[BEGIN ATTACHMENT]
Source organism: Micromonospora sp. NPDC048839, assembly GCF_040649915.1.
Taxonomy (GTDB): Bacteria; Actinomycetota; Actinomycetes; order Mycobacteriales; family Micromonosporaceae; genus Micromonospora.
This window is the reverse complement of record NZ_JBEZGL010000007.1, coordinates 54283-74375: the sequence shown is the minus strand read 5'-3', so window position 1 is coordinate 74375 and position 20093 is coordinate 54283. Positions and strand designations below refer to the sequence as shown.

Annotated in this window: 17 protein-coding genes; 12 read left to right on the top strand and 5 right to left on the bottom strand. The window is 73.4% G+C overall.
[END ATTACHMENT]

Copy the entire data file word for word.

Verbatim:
Source organism: Micromonospora sp. NPDC048839, assembly GCF_040649915.1.
Taxonomy (GTDB): Bacteria; Actinomycetota; Actinomycetes; order Mycobacteriales; family Micromonosporaceae; genus Micromonospora.
This window is the reverse complement of record NZ_JBEZGL010000007.1, coordinates 54283-74375: the sequence shown is the minus strand read 5'-3', so window position 1 is coordinate 74375 and position 20093 is coordinate 54283. Positions and strand designations below refer to the sequence as shown.

Annotated in this window: 17 protein-coding genes; 12 read left to right on the top strand and 5 right to left on the bottom strand. The window is 73.4% G+C overall.